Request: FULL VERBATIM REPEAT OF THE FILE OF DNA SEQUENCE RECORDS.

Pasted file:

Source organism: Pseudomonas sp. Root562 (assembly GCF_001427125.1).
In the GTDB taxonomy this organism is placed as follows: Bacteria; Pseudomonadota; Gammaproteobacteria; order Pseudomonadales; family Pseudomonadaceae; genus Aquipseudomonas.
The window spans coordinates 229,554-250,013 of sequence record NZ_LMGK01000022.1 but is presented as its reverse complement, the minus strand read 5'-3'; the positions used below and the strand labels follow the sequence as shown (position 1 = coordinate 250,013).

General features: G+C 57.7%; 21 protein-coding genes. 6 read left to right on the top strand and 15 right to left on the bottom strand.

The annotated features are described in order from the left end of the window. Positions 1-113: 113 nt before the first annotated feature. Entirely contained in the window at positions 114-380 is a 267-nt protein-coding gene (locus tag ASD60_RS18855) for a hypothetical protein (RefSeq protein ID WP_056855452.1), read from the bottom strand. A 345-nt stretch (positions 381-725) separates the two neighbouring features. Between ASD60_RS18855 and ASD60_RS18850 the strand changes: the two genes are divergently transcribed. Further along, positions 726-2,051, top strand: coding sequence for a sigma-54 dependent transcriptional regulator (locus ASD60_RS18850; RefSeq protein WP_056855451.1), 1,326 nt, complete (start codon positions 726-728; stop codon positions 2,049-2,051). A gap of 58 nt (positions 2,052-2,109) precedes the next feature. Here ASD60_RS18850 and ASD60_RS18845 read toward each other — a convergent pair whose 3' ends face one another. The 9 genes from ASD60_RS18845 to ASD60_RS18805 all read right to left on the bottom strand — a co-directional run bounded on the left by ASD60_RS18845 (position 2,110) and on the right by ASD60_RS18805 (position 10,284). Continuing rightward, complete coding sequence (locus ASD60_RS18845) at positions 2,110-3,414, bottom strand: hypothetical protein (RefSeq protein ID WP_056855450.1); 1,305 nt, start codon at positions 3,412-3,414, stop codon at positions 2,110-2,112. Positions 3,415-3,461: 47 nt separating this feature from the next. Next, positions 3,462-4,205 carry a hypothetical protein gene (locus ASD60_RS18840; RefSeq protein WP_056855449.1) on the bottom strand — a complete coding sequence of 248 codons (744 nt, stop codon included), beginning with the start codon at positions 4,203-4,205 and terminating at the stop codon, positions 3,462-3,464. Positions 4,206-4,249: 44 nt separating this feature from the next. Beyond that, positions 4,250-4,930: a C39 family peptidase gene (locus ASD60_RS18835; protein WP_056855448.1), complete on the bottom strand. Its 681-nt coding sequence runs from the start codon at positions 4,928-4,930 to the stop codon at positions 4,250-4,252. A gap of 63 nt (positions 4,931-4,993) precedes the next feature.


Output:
Source organism: Pseudomonas sp. Root562 (assembly GCF_001427125.1).
In the GTDB taxonomy this organism is placed as follows: Bacteria; Pseudomonadota; Gammaproteobacteria; order Pseudomonadales; family Pseudomonadaceae; genus Aquipseudomonas.
The window spans coordinates 229,554-250,013 of sequence record NZ_LMGK01000022.1 but is presented as its reverse complement, the minus strand read 5'-3'; the positions used below and the strand labels follow the sequence as shown (position 1 = coordinate 250,013).

General features: G+C 57.7%; 21 protein-coding genes. 6 read left to right on the top strand and 15 right to left on the bottom strand.

The annotated features are described in order from the left end of the window. Positions 1-113: 113 nt before the first annotated feature. Entirely contained in the window at positions 114-380 is a 267-nt protein-coding gene (locus tag ASD60_RS18855) for a hypothetical protein (RefSeq protein ID WP_056855452.1), read from the bottom strand. A 345-nt stretch (positions 381-725) separates the two neighbouring features. Between ASD60_RS18855 and ASD60_RS18850 the strand changes: the two genes are divergently transcribed. Further along, positions 726-2,051, top strand: coding sequence for a sigma-54 dependent transcriptional regulator (locus ASD60_RS18850; RefSeq protein WP_056855451.1), 1,326 nt, complete (start codon positions 726-728; stop codon positions 2,049-2,051). A gap of 58 nt (positions 2,052-2,109) precedes the next feature. Here ASD60_RS18850 and ASD60_RS18845 read toward each other — a convergent pair whose 3' ends face one another. The 9 genes from ASD60_RS18845 to ASD60_RS18805 all read right to left on the bottom strand — a co-directional run bounded on the left by ASD60_RS18845 (position 2,110) and on the right by ASD60_RS18805 (position 10,284). Continuing rightward, complete coding sequence (locus ASD60_RS18845) at positions 2,110-3,414, bottom strand: hypothetical protein (RefSeq protein ID WP_056855450.1); 1,305 nt, start codon at positions 3,412-3,414, stop codon at positions 2,110-2,112. Positions 3,415-3,461: 47 nt separating this feature from the next. Next, positions 3,462-4,205 carry a hypothetical protein gene (locus ASD60_RS18840; RefSeq protein WP_056855449.1) on the bottom strand — a complete coding sequence of 248 codons (744 nt, stop codon included), beginning with the start codon at positions 4,203-4,205 and terminating at the stop codon, positions 3,462-3,464. Positions 4,206-4,249: 44 nt separating this feature from the next. Beyond that, positions 4,250-4,930: a C39 family peptidase gene (locus ASD60_RS18835; protein WP_056855448.1), complete on the bottom strand. Its 681-nt coding sequence runs from the start codon at positions 4,928-4,930 to the stop codon at positions 4,250-4,252. A gap of 63 nt (positions 4,931-4,993) precedes the next feature.